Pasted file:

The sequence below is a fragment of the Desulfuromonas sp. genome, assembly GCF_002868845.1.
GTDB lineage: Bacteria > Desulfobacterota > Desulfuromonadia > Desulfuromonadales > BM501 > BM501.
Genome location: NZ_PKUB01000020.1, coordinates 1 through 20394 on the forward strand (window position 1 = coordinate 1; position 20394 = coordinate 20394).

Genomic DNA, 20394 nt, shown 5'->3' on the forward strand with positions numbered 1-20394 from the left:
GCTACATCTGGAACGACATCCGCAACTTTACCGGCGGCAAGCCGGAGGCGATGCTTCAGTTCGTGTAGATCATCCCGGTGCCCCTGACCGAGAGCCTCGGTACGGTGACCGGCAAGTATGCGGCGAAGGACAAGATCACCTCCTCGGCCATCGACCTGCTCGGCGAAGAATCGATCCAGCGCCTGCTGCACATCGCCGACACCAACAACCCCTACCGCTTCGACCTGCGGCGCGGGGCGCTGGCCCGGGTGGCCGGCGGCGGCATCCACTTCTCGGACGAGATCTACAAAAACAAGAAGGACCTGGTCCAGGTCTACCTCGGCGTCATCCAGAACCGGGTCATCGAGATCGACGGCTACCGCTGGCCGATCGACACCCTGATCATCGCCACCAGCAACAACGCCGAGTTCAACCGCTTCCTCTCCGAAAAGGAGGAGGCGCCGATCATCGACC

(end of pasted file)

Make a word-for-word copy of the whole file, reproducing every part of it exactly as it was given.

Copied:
The sequence below is a fragment of the Desulfuromonas sp. genome, assembly GCF_002868845.1.
GTDB lineage: Bacteria > Desulfobacterota > Desulfuromonadia > Desulfuromonadales > BM501 > BM501.
Genome location: NZ_PKUB01000020.1, coordinates 1 through 20394 on the forward strand (window position 1 = coordinate 1; position 20394 = coordinate 20394).

Genomic DNA, 20394 nt, shown 5'->3' on the forward strand with positions numbered 1-20394 from the left:
GCTACATCTGGAACGACATCCGCAACTTTACCGGCGGCAAGCCGGAGGCGATGCTTCAGTTCGTGTAGATCATCCCGGTGCCCCTGACCGAGAGCCTCGGTACGGTGACCGGCAAGTATGCGGCGAAGGACAAGATCACCTCCTCGGCCATCGACCTGCTCGGCGAAGAATCGATCCAGCGCCTGCTGCACATCGCCGACACCAACAACCCCTACCGCTTCGACCTGCGGCGCGGGGCGCTGGCCCGGGTGGCCGGCGGCGGCATCCACTTCTCGGACGAGATCTACAAAAACAAGAAGGACCTGGTCCAGGTCTACCTCGGCGTCATCCAGAACCGGGTCATCGAGATCGACGGCTACCGCTGGCCGATCGACACCCTGATCATCGCCACCAGCAACAACGCCGAGTTCAACCGCTTCCTCTCCGAAAAGGAGGAGGCGCCGATCATCGACC